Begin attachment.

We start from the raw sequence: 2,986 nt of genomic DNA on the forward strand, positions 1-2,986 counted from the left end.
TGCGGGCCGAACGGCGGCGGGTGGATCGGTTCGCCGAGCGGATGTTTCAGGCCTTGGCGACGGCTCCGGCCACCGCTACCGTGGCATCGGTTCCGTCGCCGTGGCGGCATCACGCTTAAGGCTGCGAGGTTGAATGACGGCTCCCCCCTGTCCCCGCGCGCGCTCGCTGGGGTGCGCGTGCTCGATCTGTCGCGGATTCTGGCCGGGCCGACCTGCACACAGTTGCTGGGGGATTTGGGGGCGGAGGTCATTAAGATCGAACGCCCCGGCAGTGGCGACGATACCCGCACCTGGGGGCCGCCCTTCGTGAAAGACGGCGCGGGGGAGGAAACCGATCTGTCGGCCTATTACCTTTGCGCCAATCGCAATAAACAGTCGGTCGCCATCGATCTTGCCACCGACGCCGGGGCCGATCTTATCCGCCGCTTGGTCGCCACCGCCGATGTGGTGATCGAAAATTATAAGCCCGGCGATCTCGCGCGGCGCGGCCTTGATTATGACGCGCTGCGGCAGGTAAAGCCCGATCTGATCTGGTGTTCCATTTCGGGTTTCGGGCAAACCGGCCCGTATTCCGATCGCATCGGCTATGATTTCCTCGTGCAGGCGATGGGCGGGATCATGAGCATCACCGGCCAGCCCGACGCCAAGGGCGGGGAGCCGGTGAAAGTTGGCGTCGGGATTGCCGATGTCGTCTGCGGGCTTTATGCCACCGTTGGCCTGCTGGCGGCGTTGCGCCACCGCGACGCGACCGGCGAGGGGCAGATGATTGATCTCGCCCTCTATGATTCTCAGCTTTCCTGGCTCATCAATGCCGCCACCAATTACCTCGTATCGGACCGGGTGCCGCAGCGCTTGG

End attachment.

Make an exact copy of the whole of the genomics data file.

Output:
We start from the raw sequence: 2,986 nt of genomic DNA on the forward strand, positions 1-2,986 counted from the left end.
TGCGGGCCGAACGGCGGCGGGTGGATCGGTTCGCCGAGCGGATGTTTCAGGCCTTGGCGACGGCTCCGGCCACCGCTACCGTGGCATCGGTTCCGTCGCCGTGGCGGCATCACGCTTAAGGCTGCGAGGTTGAATGACGGCTCCCCCCTGTCCCCGCGCGCGCTCGCTGGGGTGCGCGTGCTCGATCTGTCGCGGATTCTGGCCGGGCCGACCTGCACACAGTTGCTGGGGGATTTGGGGGCGGAGGTCATTAAGATCGAACGCCCCGGCAGTGGCGACGATACCCGCACCTGGGGGCCGCCCTTCGTGAAAGACGGCGCGGGGGAGGAAACCGATCTGTCGGCCTATTACCTTTGCGCCAATCGCAATAAACAGTCGGTCGCCATCGATCTTGCCACCGACGCCGGGGCCGATCTTATCCGCCGCTTGGTCGCCACCGCCGATGTGGTGATCGAAAATTATAAGCCCGGCGATCTCGCGCGGCGCGGCCTTGATTATGACGCGCTGCGGCAGGTAAAGCCCGATCTGATCTGGTGTTCCATTTCGGGTTTCGGGCAAACCGGCCCGTATTCCGATCGCATCGGCTATGATTTCCTCGTGCAGGCGATGGGCGGGATCATGAGCATCACCGGCCAGCCCGACGCCAAGGGCGGGGAGCCGGTGAAAGTTGGCGTCGGGATTGCCGATGTCGTCTGCGGGCTTTATGCCACCGTTGGCCTGCTGGCGGCGTTGCGCCACCGCGACGCGACCGGCGAGGGGCAGATGATTGATCTCGCCCTCTATGATTCTCAGCTTTCCTGGCTCATCAATGCCGCCACCAATTACCTCGTATCGGACCGGGTGCCGCAGCGCTTGG